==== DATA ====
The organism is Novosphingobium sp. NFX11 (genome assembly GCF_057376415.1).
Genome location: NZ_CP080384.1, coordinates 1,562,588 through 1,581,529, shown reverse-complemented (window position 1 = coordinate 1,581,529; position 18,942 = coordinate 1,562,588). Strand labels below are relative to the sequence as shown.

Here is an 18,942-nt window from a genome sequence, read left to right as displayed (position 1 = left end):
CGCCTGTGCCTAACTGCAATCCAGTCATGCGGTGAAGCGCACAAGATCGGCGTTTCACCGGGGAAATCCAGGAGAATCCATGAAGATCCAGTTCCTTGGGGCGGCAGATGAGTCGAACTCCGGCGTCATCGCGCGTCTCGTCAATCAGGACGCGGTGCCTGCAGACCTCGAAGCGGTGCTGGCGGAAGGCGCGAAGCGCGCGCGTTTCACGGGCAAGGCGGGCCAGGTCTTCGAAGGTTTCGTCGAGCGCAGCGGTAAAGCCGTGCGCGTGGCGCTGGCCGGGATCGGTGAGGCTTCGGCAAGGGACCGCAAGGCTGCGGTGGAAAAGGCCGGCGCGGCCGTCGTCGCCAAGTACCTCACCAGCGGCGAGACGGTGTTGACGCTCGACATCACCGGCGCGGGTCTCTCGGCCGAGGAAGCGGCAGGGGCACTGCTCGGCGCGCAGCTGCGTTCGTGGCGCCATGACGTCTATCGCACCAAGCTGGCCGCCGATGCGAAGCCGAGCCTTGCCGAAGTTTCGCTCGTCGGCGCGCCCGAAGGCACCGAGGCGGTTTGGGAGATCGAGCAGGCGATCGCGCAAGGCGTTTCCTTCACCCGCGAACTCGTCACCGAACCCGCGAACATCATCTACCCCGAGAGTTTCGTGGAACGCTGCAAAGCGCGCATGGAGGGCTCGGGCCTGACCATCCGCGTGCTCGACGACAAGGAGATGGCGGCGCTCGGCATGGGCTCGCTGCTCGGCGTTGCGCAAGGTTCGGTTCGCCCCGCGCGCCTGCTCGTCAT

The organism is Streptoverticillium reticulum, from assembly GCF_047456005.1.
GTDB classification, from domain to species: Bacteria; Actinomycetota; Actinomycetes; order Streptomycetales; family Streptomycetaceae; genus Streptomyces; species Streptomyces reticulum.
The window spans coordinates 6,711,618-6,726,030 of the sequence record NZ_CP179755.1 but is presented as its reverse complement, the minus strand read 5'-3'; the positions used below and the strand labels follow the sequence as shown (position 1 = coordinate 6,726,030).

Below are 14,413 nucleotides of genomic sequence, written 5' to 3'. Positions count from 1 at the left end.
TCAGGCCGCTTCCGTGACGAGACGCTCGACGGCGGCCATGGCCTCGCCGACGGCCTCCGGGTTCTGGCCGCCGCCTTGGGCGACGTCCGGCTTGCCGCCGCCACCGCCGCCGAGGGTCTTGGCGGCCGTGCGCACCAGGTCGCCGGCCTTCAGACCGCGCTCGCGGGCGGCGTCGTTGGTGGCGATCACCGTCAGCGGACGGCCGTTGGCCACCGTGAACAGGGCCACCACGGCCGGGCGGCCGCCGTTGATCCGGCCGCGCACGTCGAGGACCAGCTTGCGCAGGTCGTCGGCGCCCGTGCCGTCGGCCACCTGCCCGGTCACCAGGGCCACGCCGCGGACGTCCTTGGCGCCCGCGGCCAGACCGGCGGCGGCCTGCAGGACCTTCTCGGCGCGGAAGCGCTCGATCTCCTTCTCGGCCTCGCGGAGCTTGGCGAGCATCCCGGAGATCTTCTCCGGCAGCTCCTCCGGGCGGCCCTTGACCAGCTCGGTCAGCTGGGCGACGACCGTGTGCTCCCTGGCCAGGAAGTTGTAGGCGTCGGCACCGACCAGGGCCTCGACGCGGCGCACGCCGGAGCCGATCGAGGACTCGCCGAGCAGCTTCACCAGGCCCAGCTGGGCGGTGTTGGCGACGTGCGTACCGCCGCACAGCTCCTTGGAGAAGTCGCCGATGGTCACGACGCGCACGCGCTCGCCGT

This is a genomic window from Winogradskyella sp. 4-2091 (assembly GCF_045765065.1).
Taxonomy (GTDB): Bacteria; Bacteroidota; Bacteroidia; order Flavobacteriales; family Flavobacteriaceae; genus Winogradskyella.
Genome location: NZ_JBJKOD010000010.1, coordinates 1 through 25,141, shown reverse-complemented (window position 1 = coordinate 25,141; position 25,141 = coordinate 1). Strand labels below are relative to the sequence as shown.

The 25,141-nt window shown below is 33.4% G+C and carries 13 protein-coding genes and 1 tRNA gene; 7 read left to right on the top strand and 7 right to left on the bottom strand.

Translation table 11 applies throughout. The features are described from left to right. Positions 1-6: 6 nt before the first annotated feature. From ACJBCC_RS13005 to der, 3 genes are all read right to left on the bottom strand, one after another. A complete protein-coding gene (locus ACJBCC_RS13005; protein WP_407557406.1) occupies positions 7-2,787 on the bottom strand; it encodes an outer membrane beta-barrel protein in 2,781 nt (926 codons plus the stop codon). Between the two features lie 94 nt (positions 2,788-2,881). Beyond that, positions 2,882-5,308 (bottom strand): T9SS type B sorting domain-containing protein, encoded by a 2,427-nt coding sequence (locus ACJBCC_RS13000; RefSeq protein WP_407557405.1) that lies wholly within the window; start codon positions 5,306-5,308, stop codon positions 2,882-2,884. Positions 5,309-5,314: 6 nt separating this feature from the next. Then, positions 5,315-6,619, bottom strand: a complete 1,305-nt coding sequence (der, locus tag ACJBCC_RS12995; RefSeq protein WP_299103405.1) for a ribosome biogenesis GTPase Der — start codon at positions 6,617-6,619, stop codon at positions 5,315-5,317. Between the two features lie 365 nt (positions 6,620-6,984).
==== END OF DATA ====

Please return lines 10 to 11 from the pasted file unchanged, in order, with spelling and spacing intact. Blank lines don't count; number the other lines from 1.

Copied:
This is a genomic window from Winogradskyella sp. 4-2091 (assembly GCF_045765065.1).
Taxonomy (GTDB): Bacteria; Bacteroidota; Bacteroidia; order Flavobacteriales; family Flavobacteriaceae; genus Winogradskyella.